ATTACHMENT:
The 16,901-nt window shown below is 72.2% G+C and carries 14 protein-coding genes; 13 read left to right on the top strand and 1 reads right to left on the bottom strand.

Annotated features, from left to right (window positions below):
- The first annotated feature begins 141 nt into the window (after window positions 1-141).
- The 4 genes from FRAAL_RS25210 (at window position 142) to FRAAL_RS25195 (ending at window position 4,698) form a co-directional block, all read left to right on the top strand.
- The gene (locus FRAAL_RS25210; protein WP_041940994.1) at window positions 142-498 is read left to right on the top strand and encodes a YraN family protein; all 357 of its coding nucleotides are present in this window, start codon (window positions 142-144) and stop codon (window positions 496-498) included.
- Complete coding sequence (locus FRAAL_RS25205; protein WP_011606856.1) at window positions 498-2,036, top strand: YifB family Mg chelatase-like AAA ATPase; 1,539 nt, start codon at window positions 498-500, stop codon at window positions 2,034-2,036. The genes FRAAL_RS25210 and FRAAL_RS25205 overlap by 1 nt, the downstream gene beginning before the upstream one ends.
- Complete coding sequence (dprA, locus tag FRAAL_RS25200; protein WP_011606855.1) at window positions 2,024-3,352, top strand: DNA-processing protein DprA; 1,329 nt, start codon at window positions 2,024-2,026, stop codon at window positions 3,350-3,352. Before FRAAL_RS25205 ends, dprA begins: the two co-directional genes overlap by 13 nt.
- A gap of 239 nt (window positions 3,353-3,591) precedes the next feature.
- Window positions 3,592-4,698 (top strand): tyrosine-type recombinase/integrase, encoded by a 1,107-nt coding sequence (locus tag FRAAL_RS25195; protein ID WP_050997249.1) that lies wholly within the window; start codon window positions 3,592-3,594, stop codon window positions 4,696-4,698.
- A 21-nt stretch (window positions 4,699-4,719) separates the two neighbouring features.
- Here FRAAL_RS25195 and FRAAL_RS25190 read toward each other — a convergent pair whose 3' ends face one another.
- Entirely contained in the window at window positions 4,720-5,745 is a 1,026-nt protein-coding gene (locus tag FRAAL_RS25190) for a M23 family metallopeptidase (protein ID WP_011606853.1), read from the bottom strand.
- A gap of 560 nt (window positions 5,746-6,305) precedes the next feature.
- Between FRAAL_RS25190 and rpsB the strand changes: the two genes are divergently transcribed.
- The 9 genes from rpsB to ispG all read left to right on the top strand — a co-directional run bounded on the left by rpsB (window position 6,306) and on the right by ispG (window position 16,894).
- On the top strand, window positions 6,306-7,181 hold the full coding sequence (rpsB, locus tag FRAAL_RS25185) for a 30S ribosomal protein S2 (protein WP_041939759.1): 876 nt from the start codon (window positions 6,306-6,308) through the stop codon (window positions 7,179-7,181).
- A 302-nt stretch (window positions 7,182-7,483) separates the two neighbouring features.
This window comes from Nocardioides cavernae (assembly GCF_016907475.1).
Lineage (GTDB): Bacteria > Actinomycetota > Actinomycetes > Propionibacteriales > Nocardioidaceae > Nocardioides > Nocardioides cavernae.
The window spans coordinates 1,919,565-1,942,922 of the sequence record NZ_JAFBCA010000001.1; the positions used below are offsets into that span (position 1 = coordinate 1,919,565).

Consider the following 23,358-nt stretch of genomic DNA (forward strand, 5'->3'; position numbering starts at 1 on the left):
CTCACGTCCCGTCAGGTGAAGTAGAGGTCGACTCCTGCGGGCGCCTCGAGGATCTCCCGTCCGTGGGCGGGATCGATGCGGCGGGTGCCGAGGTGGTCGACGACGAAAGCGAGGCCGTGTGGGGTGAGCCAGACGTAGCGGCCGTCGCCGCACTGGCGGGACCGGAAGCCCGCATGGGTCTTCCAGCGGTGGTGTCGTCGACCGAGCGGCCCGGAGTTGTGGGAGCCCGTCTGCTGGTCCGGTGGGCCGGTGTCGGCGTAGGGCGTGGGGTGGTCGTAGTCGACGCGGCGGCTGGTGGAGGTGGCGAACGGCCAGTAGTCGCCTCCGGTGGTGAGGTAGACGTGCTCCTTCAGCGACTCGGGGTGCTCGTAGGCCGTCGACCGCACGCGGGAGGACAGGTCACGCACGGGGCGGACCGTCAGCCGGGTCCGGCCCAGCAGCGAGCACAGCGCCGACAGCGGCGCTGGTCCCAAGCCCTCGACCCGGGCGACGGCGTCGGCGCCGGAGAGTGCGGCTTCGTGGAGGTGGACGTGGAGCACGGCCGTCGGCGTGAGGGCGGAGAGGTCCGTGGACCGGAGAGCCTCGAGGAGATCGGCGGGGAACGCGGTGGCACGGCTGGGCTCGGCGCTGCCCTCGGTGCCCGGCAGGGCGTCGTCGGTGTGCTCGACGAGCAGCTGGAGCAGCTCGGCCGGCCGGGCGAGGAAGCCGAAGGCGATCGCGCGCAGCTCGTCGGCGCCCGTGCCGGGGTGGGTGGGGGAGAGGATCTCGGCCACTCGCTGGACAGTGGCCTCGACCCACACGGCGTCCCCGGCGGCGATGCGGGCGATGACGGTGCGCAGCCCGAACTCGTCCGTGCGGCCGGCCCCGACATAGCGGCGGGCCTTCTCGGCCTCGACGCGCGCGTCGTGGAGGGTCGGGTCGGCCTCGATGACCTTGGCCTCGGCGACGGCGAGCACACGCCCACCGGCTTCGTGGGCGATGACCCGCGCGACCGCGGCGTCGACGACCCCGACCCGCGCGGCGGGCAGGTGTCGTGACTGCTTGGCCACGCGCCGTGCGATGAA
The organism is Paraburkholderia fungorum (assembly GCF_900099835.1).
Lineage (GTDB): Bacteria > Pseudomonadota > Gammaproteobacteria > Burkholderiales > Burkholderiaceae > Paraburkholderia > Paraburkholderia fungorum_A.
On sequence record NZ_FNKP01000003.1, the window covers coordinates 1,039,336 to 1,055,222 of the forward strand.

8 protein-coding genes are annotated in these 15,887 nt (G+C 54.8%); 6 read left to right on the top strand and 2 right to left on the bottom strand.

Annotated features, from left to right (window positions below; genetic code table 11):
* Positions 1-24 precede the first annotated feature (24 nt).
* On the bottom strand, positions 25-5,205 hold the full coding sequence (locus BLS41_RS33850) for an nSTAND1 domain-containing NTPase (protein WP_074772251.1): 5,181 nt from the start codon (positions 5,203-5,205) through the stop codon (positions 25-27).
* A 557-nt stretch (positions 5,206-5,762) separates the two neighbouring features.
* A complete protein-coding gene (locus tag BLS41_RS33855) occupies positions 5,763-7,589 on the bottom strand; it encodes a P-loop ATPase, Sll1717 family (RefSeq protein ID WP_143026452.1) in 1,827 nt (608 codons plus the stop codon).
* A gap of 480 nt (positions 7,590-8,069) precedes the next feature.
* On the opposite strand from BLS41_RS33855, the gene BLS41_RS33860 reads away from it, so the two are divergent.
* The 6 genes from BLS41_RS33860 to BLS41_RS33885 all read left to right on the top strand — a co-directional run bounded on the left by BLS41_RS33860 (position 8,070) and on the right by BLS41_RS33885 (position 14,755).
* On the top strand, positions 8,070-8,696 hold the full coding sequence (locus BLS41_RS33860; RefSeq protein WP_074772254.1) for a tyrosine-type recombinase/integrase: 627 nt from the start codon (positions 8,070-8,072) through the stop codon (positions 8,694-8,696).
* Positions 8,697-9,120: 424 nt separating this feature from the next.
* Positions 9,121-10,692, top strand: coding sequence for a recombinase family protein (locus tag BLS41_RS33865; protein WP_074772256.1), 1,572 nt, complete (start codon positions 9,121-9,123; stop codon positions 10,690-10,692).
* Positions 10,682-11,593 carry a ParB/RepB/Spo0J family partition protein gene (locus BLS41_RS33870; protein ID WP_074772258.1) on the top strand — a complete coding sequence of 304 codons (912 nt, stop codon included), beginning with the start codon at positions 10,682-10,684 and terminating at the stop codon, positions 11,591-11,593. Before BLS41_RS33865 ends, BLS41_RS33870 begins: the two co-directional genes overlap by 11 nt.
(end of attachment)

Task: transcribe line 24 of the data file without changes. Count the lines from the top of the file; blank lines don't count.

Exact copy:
Lineage (GTDB): Bacteria > Pseudomonadota > Gammaproteobacteria > Burkholderiales > Burkholderiaceae > Paraburkholderia > Paraburkholderia fungorum_A.